A number of studies have been performed on the species’ feeding behaviour (Kartikasari, 1986; Supriatna et al., 1989; Brotoisworo and Dirgayusa, 1991; Kool, 1993; Djuwantoko et al., 1994) often partially in teak plantations. Like all colobines, ebony leaf monkeys possess a fore-stomach digestive system, which allows them to break down cellulose (Bauchop and Martucci, 1968; Kay and Davies, 1994). This makes the species able to cope with a substantial amount of foliage, a relative unnutricious food source, in their diet (for an overview of food selection in colobines see e.g., Waterman and Kool, 1994). Indeed, although depending on habitat type and seasonality, a large part of their diet consists of leaves and flowers (55% and 67% Kool, 1993; 56% Kartikasari, 1986; 59% Supriatna et al., 1989; 90% Brotoisworo and Dirgayusa, 1991; 94% Djuwantoko et al., 1994). As in most colobines, ripe fruits is not a favoured food source, and often only the seeds are consumed. When fruit is eaten, e.g., figs Ficus spp, mahogany Swietenia macrophylla, and acacia Acacia leucophloea, it is mostly not ripe (Kool, 1993; Kartikasari, 1986).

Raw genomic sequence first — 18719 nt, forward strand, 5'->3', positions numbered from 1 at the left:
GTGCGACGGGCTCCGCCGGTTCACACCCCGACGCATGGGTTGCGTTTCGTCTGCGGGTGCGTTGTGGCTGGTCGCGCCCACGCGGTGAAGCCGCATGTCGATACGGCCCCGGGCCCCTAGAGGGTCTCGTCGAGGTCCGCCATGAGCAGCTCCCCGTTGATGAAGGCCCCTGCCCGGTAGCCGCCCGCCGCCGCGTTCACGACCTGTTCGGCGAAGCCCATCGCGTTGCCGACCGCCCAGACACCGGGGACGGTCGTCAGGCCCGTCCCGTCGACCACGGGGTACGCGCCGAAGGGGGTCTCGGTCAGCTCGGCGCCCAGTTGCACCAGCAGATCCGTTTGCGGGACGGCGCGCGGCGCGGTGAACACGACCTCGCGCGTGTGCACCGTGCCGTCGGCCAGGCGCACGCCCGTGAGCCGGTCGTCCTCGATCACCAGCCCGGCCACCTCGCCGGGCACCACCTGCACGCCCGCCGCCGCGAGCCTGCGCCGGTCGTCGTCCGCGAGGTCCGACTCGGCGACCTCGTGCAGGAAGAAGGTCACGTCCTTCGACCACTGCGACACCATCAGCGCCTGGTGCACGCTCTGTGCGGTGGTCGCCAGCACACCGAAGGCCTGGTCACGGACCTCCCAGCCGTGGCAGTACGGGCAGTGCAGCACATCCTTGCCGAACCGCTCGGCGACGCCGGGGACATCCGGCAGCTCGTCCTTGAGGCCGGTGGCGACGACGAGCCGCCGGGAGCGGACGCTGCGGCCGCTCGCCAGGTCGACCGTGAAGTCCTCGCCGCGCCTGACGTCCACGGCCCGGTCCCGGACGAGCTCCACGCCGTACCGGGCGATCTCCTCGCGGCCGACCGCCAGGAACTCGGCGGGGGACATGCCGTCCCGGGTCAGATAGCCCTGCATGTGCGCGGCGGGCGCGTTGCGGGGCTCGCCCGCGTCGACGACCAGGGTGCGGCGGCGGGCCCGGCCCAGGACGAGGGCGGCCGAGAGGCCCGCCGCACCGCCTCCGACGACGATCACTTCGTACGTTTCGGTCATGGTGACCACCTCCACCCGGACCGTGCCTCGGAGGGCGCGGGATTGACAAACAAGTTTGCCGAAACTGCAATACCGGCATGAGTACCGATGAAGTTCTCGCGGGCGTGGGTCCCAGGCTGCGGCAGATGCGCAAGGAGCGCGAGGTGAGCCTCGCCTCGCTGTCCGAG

The geographic distribution of a species is perhaps the fundamental unit of ecology and biogeography. It affects probability of extinction (Jablonski, 1987) and different range sizes of species ultimately determine the number of species in a given area. The distribution of a species is determined by its geographical range and by the evenness or patchiness of occurrence within its range. Ecological analysis of species distribution patterns depends on the accuracy of the distributional data on which it is based: if a distributional pattern has been incorrectly described any interpretation of that pattern will be erroneous (cf. Wiens, 1992). Brockelman and Ali (1987) stress the importance of publishing reliable and detailed data on the distribution of primates. The need for accurate mapping of species’ ranges, their relevance to biogeographic processes and the structure of local species assemblages, and the potential sources of error in estimating species-range-size distributions have recently been discussed by Jones (1998) and Gaston (1996). Furthermore, for the proper assessment of a species’ conservation status and in order to monitor changes in abundance, range, and status an accurate description of its range of occurrence is essential. Therefore, as part of an ongoing study on the ecology and conservation status of ebony leaf monkey, the present paper attempts to thoroughly assess the geographical distribution of ebony leaf monkeys on Java, Bali and Lombok.